feel the "right attitude" says it all. So Mervyn, I second your opinion that "Hire for Attitude, Train for Skills" , the inherent skills, abilities & qualities adds a different flavour to the table . …
that the approach or attitude defines the perception of professionalism.
I tend to divide general competence - be it technical, interpersonal, business or leadership - into three levels:
Based on this, as cooking shows tend to be the flavour of the month at the moment, a young chef with the right attitude can be developed into a true professional. But a lot of people get stuck at the operational level, due to their attitude and approach. How people deal and cope with change is fundamental to their own personal growth.
Moving to being recognised as a true expert is another story, as we have seen by watching celebrity chefs!
he day. It seems to me that as technology develops, we are making recruitment far more complicated and fragmented, almost 'hit and hope' like and at the same time seeing huge chunks of creativity being squeezed out of it in favour of the technological bells and whistles.I wouldn't be on the admin end of the poor employers/recruiters that are going to have to deal with the deluge of really mixed bag response they will get to every missive/job post,any more than I would want to be the totally baffled jobseeker who really doesn't have a clue where to start a genuine and fruitful job search anymore.…
if it was free I wouldn't be straining at the leash to advertise on such a flaky medium. Another stat I read earlier said 75% of activity on Twitter is generated by just 5% of its account holders and that there is "significant user abandonment" - now, bearing in mind it's meant to be flavour of the new decade, should we be hearing stuff like that? I have a feeling that sites like twitter are going to be in danger of over-hyping and under-performing, which in itself will drive people away. A bonafide recruitment medium? Not for a few years yet methinks - and that's only if they don;t start charging business users.…
, you can't brush me off that easily.
I didn't say that getting over stuff does not apply to me. It applies to everyone.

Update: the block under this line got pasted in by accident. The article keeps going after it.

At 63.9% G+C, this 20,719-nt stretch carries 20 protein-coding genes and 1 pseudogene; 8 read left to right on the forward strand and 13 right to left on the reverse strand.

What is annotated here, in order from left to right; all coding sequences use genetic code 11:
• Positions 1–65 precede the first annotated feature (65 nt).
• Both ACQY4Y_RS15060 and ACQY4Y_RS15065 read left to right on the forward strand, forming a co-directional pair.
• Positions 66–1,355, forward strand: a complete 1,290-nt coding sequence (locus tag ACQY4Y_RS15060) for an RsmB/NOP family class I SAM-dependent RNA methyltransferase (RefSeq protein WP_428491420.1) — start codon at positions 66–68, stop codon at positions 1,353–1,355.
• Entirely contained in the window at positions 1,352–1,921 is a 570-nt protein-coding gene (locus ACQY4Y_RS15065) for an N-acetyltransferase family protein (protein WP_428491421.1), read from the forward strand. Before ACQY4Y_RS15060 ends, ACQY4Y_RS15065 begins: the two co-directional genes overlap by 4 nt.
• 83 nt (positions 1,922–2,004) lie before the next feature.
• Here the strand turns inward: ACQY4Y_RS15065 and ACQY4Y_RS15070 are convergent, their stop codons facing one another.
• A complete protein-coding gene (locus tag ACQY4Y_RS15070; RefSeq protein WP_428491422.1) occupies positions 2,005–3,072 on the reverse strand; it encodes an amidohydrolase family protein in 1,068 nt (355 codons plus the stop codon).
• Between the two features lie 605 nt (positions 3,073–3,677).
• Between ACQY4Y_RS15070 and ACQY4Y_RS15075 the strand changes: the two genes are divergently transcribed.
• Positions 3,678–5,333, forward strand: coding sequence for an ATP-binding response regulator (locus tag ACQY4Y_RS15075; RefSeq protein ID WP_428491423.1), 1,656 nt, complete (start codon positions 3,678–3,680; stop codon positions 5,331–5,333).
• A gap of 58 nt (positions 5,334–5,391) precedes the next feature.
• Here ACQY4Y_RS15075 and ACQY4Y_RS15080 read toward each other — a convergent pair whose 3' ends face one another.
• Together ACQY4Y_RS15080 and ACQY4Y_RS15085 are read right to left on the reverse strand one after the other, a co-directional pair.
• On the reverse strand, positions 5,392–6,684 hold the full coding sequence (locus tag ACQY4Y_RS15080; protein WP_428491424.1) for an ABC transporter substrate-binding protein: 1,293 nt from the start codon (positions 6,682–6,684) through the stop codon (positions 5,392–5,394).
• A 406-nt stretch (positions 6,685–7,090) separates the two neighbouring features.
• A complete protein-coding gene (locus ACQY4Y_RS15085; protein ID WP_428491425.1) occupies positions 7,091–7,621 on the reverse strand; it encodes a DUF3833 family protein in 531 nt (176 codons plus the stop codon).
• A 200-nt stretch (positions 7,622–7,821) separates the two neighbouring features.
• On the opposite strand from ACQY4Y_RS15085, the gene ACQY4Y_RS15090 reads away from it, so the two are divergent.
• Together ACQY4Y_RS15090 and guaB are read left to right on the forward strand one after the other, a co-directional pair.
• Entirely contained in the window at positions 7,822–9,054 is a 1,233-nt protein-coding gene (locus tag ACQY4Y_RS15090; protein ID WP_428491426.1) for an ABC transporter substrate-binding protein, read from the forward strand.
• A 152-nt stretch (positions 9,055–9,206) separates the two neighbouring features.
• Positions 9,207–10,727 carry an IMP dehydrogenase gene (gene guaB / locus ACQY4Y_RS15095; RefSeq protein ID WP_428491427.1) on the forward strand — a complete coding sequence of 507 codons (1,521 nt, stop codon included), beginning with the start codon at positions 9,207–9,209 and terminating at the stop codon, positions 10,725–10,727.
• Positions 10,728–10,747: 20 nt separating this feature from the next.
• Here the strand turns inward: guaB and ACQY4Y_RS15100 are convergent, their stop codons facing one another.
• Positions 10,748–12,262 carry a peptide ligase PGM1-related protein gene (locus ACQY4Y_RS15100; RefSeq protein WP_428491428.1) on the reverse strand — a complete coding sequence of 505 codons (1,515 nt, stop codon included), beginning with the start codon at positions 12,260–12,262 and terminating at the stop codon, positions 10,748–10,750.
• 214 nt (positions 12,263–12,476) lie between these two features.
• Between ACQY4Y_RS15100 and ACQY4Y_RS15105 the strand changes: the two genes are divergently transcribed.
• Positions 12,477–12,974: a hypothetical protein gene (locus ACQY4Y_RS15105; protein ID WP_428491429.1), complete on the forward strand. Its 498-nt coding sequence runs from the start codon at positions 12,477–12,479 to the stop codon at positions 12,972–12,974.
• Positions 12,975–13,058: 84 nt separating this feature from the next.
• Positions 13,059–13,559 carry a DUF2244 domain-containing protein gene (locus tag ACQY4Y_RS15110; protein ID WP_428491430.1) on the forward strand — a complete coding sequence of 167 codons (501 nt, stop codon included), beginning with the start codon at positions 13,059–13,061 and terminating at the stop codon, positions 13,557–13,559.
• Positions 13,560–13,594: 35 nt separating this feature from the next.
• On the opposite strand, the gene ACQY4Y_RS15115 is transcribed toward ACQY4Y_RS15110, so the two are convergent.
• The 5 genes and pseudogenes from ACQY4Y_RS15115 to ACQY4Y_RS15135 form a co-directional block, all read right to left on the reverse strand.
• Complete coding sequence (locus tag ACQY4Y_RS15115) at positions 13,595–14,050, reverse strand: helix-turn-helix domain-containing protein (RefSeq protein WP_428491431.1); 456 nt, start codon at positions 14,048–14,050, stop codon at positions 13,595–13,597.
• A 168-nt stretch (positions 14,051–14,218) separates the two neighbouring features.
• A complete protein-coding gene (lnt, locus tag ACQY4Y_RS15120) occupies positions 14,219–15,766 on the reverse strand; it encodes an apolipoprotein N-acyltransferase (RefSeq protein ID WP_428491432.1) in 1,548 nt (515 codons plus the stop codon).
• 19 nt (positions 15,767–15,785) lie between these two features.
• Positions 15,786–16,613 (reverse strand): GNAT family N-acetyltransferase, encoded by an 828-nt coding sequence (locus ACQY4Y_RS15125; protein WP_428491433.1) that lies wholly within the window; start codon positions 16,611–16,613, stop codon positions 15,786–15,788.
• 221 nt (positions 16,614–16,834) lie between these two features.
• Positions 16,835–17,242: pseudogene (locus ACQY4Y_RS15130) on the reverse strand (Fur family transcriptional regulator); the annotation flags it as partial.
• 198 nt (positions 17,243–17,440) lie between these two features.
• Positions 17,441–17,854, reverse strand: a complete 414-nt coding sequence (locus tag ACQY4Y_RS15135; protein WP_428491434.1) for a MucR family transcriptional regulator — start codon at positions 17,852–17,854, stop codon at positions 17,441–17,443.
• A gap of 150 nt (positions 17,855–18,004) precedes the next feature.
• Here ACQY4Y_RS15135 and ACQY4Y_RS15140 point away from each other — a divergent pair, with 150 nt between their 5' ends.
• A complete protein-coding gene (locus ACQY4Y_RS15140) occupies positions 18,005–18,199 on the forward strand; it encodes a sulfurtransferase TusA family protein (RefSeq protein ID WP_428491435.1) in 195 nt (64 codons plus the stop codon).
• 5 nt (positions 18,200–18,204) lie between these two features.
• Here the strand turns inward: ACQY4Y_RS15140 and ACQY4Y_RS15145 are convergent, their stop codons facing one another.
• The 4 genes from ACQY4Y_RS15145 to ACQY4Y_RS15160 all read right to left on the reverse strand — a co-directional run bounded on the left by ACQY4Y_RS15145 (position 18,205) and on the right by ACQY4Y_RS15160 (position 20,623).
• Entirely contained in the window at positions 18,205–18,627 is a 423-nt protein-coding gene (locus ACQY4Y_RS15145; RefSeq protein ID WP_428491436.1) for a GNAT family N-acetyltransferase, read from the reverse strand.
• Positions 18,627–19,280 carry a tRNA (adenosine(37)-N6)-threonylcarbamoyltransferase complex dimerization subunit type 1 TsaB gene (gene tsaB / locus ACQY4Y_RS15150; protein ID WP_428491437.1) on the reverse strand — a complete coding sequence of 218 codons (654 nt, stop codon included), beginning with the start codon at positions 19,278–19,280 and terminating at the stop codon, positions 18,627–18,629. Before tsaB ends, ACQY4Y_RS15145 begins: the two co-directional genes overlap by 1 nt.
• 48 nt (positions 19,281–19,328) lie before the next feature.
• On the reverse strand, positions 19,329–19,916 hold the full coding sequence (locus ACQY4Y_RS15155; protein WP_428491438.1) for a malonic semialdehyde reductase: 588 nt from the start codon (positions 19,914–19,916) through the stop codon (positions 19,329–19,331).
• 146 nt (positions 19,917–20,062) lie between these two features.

However, I don't think forgiveness is necessarily the best way to think about it - because it's not a well-defined term.
Why would I be nice to someone who hurt me or simply did something I don't like?
Even business terms like solution focus vs problem focus are more clear.
Also, forgiveness carries with it the flavour of an imposed moral obligation. And I don't think there is one.…
rge a favour by even having a job vacancy and don't understand the concept of having to present the company/department/job in a positive light to attract suitable candidates.
All of that then gets compounded when they demand someone doing the same job for another company because they don't want to train or mentor someone who in the mid-term would probably be much better because they have something to prove and this new job provides them with logical career advancement.
Instead what you get are too many companies hiring candidates who are making sideways moves for little more reason then it pays more or they perceive the new employer to be the new flavour of the month in brand terms.
More recruiters need to stand up to this bullshit and look their hiring managers in the eye and tell them why they're wrong.
quit rightly point out was way tolong BUT have a listen to it at http://www.jobsiteadvisor.com/) plus see my response to a debate BillBoorman started at his blog http://ow.ly/MybO.
So without repeating all that I have written and apologies to my "pal" Mr Albright but the Employer Brand is a live and well, it is real and is even more important today than ever before.
It is and must not be owned by Recruitment or Recruiter or in my opinion HR to use by usual quote " It is the DNA of a company" it is not a message (that might be part of a future strategy but is not The Strategy".
As Janet Davies said on my show "it's about the feel good factor" "it's not the hype" Sue Redden says "it's not the badging" "you don't buy Employer Branding by the yard".
I find that the EB is very challenging for 3rd party recruiters because and sorry to be rude but they deal in "Human Widgets". The candidate = a fee. I find that In-House recruiters use the EB to help them develop the organisationsEmployer Value Proposition and the the message.
So agree with Maren.
Sorry for the rant but as show says The Employment Brand is and requires board level buy in and HR are or should be part of that board". But a great final quote from Janet Davies " it must not become HR itus" or as Sue Redden says "flavour of the month".
To deny the Employer Brand denies the DNA of an organisation.
An old Brit.…